The big problem here is that real life is way different from what you see on TV. And after choosing a major and later realizing that it’s not what they hoped for, students end up trapped without any other plans or alternatives.
Have realistic expectations, and do your research so that you don’t regret your decision later.
🤔 Taking a Quiz to Decide on a Major
Rather than choosing at random, it’s still better to make a choice based on your personality and preferences. And quizzes are all about that.
Preparation for the Quiz
Before jumping headfirst into completing a quiz, we’d recommend going through some preparation.
First, try and carefully go through all the steps we’ve mentioned in the article up until this point.
Do some research about the majors you’re interested in the most. This will prevent you from making the blind choice in case the quiz will suggest a certain specialization.
Also, be aware that some quizzes are created by certain universities, and they can lean towards specific majors and programs that said university offers. In other words, they can be biased, much like advisors, we talked about earlier.
To make a choice less dependent on a single result, take multiple quizzes. And if the results look similar—you’ll know you’re on the right path.
List of Quizzes Available
Here’s a list of quizzes you can check out.
🌐 Useful Websites and Assessment Tools to Help You Choose a Major
We want to make this article even more informative and helpful. That’s why we’ve prepared a selection of websites that can help you choose the right major.
This is a well-known resource that helps students to prepare for the ACT and SAT exams. But apart from that, there’s also plenty of information for those who just try to choose their major. It gives detailed explanations on what a major is and why it’s important, answers some of the most popular questions, and shares relevant articles.
Big Future is a student platform from the creators of the College Board website. Its goal is to help students select a major and why exactly they should do that. With the help of this site, the choice will be weighted and deliberate.
This site offers a wide selection of resources for students who are in the process of deciding on their major. It can help to make the proper assessment and make major suggestions based on its results.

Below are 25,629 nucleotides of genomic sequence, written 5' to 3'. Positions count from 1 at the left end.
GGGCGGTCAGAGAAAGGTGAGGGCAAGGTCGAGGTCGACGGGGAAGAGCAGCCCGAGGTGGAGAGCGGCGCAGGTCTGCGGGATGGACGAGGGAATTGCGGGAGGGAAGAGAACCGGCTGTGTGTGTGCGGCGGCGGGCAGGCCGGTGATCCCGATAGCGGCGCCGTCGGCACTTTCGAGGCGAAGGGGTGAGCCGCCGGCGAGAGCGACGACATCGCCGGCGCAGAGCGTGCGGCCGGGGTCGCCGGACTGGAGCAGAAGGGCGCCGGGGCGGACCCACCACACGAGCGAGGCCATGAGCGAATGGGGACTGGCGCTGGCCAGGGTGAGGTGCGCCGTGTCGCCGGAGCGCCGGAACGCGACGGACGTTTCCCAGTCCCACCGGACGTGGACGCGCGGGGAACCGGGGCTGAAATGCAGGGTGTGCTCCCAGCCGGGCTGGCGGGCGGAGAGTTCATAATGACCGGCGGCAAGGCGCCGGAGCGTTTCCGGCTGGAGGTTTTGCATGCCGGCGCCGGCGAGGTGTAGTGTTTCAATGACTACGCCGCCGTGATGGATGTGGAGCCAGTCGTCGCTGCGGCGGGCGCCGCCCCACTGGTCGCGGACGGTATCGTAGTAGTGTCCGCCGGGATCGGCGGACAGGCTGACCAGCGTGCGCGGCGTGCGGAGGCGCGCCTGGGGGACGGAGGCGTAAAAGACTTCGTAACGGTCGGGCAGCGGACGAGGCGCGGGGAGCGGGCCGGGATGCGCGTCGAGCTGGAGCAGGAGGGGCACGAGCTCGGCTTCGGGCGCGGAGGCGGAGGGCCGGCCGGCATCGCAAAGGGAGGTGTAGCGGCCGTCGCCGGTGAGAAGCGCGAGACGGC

By learning more about their personality traits, students can better understand what factors can influence their future careers. With that knowledge, it will be easier to make an informed decision to choose a proper major.
The name of this site is pretty self-explanatory. It helps students navigate through a wide selection of majors and make the right choice based on a plethora of information it provides. There are videos, workshops, informative articles, and pretty much all you need to make the right choice.
CollegeData collects detailed information about colleges and programs they offer. It can guide you through the selection process and help you pick the right major for you, based on your preferences.
Another helpful website that can make the process of selecting a major less tough and stressful. With tools like Major Matcher, this service will perfectly align available specialization options with your abilities and interests.
This service will help you get into the college or university you always dreamed of. If you still haven’t decided what path to take, their team of former admission officers will help you to take a pick.
🎓 It’s All About the Future. Top 30 Majors and What They Can Give You—The Infographic
Picking a major can still be tough even after all the advice we’ve given you.
And we can’t blame you for that.
The opportunities given to today’s students are truly endless, and it’s easy to get lost in them. So, we’ve prepared one last surprise that can help you decide on your major once and for all.
We’ve put together an infographic, listing 30 of the most popular majors. Not only that, but we’ve also added extra information to go along with it.
So what’s inside?
From this infographic, you’ll learn what skills each of the listed majors can give you (apart from ones specific to your profession), what are the possible job options, and what is the median salary in the particular industry.
Please note that we’re not putting majors in a particular order (best to worst or vice versa). Also, the salary data is an average across the industry and is supposed to give you the general idea of what a specialist can earn. Particular job salaries may differ from what’s in our infographic.
Interested? Then let’s get to it